Two weeks later, he got a phone call from the big EV company about an opportunity they wanted to discuss. “They had our business card and heard we were good with cables. They wanted us to rework a bunch of harnesses in their facility in order for them to build cars. There were three agencies already doing the rework. They were trying to build five cars a day and they could barely build one,” Cesar detailed. “I said, ‘yeah we can do that’ and the gentleman said they needed 30 people and asked whether we could start tomorrow. I said, ‘sure.’” Cesar stressed to his employees that this was a tremendous opportunity, but they couldn’t ignore their current customers. They would work at the EV company on day shift and at GSA on the afternoon shift. The employees too were excited to build harnesses for a household name company and agreed to the extra shift. 

As luck would have it, when they arrived the next day, the company wasn’t ready for them and didn’t have enough tools. “I approached them and said, look, it’s not fair for me to be charging you to have everybody standing around, so why don’t I take my team back and just leave four to cross train and set up workstations.” The customer liked that Cesar was looking out for them, and it gave him more time to deliver on his promise. “Our team members went back the following day, and we started pulling three additional people at a time to send over there. Things really took off from there and within three months the EV manufacturer let the other three companies go and gave us the whole project.” 

Manufacturing cell at current GSA Facility.

But there was more to this saga. “After a few months they said, ‘we need to clear out our second floor. Can you build these assemblies at your facility?’ And I said, ‘sure.’” They came to Cesar’s facility the next day and were dismayed he only had 1200 ft.² and insisted he would need at least 40,000 ft.². “I told them to tell me what day they wanted us to start and they said the following Monday.” Between Wednesday and Sunday, Cesar found a location and his team remodeled and moved into it. “I painted everything white, including the floors, to make it look more like 70,000 ft.². After that, they trusted us with many more projects.”  

That experience was a big part of GSA’s subsequent growth. In fact, many of the new inbound opportunities GSA receives are from former engineers at the EV company who have become CEOs or COOs at other Silicon Valley startups and large companies. Cesar considers these folks a de facto sales force. “If I have $400,000 to budget for sales and marketing, I would much rather put that in a really great piece of equipment that is going to improve my quality and will bring us more results in the long term.”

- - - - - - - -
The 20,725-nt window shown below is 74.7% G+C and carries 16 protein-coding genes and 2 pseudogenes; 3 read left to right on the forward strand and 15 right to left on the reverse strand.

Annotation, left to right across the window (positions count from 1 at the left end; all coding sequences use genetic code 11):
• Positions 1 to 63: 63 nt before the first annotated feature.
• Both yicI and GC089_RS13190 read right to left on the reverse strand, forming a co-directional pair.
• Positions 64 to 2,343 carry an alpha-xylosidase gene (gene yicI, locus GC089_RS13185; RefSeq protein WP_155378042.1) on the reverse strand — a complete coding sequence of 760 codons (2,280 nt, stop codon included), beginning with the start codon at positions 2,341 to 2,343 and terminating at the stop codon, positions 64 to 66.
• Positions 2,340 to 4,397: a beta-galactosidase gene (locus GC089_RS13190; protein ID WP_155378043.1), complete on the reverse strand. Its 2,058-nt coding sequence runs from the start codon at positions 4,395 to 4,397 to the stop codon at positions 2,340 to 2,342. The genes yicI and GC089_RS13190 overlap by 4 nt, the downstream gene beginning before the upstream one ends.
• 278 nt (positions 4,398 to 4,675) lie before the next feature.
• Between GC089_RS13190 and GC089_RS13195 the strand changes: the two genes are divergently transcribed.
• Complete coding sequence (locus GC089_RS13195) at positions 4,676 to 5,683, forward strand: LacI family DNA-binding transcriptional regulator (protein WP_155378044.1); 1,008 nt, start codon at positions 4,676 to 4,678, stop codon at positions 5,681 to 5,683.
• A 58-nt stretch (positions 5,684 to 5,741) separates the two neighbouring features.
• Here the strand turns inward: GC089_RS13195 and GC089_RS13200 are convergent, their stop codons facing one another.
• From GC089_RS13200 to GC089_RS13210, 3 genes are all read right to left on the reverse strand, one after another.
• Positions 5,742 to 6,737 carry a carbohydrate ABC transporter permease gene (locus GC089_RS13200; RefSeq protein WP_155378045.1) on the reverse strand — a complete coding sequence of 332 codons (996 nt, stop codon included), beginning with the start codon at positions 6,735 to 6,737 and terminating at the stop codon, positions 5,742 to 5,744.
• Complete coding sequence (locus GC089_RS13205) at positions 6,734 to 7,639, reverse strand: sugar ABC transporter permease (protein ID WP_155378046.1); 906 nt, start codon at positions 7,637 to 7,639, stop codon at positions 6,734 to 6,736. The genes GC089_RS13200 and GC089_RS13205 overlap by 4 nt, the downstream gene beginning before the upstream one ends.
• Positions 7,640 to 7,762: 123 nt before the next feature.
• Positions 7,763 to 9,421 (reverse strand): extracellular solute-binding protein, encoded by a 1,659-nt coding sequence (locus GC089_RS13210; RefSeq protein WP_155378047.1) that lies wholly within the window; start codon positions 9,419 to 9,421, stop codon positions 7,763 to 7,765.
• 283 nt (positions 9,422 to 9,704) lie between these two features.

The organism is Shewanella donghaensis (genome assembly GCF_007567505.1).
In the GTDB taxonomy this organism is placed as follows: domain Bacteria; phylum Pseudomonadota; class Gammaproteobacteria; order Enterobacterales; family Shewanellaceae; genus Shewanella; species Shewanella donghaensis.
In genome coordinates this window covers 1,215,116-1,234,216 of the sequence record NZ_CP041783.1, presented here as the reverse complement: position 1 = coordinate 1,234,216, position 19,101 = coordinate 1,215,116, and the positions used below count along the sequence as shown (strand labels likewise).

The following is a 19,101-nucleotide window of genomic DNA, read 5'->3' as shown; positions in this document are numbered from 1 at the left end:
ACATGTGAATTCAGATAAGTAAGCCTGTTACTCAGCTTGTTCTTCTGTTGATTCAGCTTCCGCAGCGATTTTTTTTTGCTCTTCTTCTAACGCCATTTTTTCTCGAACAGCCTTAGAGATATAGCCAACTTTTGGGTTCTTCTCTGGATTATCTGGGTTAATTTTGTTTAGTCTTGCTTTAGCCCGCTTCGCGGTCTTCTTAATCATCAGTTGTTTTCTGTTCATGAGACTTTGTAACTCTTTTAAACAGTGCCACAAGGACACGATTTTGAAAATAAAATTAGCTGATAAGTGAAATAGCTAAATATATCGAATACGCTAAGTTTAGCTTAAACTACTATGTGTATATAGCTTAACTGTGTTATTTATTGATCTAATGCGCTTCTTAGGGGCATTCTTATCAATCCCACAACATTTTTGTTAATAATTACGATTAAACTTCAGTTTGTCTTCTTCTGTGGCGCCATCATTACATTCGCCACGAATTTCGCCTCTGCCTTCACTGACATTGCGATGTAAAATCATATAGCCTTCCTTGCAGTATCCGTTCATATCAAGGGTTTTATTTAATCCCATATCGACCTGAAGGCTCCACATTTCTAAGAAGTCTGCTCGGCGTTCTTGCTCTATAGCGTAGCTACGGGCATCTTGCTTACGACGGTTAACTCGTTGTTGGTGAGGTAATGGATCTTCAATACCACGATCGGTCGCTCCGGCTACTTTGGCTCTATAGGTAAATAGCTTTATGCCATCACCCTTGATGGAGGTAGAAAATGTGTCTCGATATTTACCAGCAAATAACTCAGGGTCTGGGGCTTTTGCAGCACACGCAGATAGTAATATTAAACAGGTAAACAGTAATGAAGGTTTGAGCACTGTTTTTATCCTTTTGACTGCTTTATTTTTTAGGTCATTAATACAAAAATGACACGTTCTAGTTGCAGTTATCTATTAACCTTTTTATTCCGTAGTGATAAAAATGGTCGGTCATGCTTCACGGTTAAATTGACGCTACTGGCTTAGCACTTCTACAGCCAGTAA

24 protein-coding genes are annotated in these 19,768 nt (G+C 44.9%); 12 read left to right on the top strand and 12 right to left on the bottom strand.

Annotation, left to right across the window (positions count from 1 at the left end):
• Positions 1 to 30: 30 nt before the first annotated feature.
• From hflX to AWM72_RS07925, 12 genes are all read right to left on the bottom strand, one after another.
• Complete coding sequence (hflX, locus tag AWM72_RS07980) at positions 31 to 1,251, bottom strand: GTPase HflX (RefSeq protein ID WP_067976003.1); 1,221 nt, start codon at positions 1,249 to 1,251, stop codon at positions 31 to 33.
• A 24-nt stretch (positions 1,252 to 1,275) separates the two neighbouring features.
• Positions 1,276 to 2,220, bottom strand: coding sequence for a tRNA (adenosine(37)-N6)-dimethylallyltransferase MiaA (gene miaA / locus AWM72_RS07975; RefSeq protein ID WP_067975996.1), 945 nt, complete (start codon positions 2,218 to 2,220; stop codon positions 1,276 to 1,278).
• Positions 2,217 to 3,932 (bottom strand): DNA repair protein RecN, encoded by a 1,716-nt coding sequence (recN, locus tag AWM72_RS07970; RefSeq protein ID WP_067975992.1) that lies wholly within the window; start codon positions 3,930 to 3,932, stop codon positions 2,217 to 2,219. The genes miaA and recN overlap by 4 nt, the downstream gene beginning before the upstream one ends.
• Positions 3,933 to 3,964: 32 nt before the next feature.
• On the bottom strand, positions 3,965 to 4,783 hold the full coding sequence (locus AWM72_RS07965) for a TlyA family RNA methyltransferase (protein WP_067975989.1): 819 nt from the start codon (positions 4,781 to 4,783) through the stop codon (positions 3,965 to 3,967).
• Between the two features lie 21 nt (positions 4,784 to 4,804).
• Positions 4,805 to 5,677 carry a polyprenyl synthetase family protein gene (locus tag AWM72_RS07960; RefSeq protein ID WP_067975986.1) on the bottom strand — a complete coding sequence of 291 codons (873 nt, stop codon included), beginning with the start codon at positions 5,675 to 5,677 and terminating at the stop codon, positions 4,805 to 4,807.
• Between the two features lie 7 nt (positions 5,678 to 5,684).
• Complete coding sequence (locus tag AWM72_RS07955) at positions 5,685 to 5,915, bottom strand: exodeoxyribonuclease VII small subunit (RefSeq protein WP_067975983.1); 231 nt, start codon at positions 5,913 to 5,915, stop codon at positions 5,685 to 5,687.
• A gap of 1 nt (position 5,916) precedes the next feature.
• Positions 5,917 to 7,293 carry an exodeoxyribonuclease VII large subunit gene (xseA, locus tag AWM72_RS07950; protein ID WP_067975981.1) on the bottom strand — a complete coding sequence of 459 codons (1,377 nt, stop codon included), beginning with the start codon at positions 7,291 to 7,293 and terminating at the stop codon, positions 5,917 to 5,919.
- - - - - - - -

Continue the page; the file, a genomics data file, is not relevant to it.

Today, GSA has a 52,000 ft.² facility in Freemont, CA and a 122,000 ft.² facility in Morgan Hill, CA. They have customers in power management, medical, specialty automotive and aerospace markets. Cesar is very proud of their ability to achieve the standards expected in the space industry and rattled off all of the familiar names as trusted partners and customers. “I would say that every satellite has at least one of our components. We have been very lucky in that it typically takes three to four months to become an approved supplier in that industry. But because of the relationships we have had, for us it is three days.” 

Cesar is convinced GSA’s ability to support customers’ R&D departments is the reason they have been able to diversify. It’s also a huge reason they are such a valued supplier to so many high-tech pioneers. “Since my early days, I’ve seen engineers responsible for developing a new product spending time drafting harnesses, doing the routing and even the crimping. I tell them to do what they do best, which is design their products, and let me bring them a person to do the harness.” He related a very recent incident where GSA convinced a customer to let them support a harness design. The customer had planned for a 10- to 12-month period to develop the product. Cesar and his team helped make it happen in three. This strategy typically lands GSA production run orders once the prototype is approved. 

GSA’s Freemont facility.

Cesar is happy about the financial resources that Auxo brings to the table, and Max is very happy they partnered with GSA. “That attitude of ‘tell me where the pain is and we will fix it’ permeates throughout the organization,” Max described. “It makes them excel at getting their customers to market faster than anybody else. Companies, particularly out in the Valley, are always trying to build a better mousetrap. GSA is just such an amazing partner and it’s why they have been so successful.” 

In the November/December issue of WHN, we will be covering the broader platform of wire harness companies Auxo is assembling under the GSA umbrella. I would like to find out why they chose to direct their partnering efforts in the harness industry and how they have chosen the impressive companies they have assembled. Based on some of the conversations I have had, I think you will find the story very interesting.